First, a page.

2. Kathryn Slepicka Skokna says:

    I have used a pumice stone for over 10 years…it’s the only thing that works on these well water stains. I, like you, had tried everything. It’s cheap, lasts a long time, and it gets rid of the gross looking rings in the toilet! πŸ™‚ Wish I had known you were having that problem, would have told you…lol πŸ™‚

  3. I don’t understand how a pumice stone won’t scratch the surface.

    • It isn’t like the pumice stone you use on your feet. It is MUCH softer. As you do it, bits of the pumice stone come off and it wears down fairly quickly. It might make microscopic scratches, but nothing I can see and I have been using for a while now πŸ™‚

  4. I recently removed the laundry room bathroom because of similar issues. The bathroom was never used and had rings drove me nuts. Took it out and gave myself a bigger laundry room over Christmas/New Years Vacation.

  5. Our water comes from a well and has a LOT of minerals, so I thought I was doomed to the ring. I am SO going to buy one of these and not feel embarrassed to send guests to the toilet room any more!

  6. The trick is keep it wet- keep dunking it while you’re using it, as long as it’s wet it won’t scratch.

  7. Unfortunately, I have used a pumice stone for a long time now, and not only will it remove the stains, but now it has scratched the finish off over time due to reusing it again and again. I’m still trying to find a replacement other than the pumice.

  8. Christine N. says:

    I think that if you make a habit of using that bathroom more often and do a Flylady swish and swipe that the ring won’t develop as often. That’s been my experience with hard water and rings – that if you swish it with a toilet scrubber every two or three days you never get a ring in the first place.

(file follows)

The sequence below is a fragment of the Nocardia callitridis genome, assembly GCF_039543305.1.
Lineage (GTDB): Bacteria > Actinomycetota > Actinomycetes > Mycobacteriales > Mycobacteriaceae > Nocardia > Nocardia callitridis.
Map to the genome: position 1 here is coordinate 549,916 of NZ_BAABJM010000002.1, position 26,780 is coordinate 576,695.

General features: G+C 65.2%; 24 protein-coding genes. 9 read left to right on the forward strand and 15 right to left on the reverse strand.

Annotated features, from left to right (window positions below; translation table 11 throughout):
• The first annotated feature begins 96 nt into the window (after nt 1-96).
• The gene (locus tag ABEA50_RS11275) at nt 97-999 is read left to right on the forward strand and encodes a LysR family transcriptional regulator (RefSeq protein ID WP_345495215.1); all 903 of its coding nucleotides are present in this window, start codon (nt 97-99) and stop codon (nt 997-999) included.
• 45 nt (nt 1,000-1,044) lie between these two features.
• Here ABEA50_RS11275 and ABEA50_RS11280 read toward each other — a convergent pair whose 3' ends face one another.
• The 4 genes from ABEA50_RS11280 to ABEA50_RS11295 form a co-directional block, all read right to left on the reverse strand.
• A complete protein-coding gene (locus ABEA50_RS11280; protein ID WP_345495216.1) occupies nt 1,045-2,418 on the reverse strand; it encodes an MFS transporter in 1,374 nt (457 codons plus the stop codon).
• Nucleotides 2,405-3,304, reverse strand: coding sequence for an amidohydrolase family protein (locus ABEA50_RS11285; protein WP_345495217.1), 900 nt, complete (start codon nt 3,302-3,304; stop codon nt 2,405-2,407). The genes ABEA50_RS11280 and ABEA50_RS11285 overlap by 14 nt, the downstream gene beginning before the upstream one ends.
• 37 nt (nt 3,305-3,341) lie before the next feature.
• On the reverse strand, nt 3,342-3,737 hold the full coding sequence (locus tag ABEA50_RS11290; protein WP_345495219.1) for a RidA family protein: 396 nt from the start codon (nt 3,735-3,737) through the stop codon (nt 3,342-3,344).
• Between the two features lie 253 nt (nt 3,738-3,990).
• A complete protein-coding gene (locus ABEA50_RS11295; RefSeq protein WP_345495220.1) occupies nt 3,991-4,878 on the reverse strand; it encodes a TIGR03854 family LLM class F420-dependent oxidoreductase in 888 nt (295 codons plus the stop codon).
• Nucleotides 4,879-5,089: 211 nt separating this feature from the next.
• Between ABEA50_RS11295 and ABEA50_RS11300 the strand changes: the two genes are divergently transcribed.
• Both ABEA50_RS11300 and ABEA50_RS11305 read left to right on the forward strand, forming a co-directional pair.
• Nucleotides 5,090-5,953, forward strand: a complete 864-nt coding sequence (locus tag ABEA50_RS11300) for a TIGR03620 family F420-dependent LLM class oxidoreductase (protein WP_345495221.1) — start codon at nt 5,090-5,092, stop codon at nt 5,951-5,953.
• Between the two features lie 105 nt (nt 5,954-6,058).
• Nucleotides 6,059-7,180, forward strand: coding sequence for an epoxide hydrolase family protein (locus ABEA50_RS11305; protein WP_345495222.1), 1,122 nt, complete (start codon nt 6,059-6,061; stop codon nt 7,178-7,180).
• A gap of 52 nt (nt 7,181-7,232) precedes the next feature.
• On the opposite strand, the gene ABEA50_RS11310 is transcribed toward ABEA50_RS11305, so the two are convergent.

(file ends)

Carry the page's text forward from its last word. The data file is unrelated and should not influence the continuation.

9. I’m buying the Pumie. I have tried everything that you did minus the Borax and Coke. I live in an old farm house with really hard water so toilet rings are my nemesis too. It’s embarrassing.

  10. I uses a pumice stone also to get the ring off are toilet bowls. You can buy them in the cleaning section at lowes for about $3 they don’t have the handle though just a long bar of pumice.

  11. I use gator paper. You buy it at either Home Depot or any hardware store that sells sheets of sandpaper. It is sandpaper that you can use in water, and it works just as well as a pumice stone. But I use a fine grit so you don’t feel like it is doing as much damage as a pumice stone. Plus you just cut off pieces, use and throw away. I promise it’s awesome!

  12. I have used the pumice stone before and fell in love with it! I cleaned a rental and in the rental the toilets were horrible and I used the pumice stone and they looked almost new!

  13. oh yes i love the pumice stone.. been using that for years. it just takes it right off πŸ™‚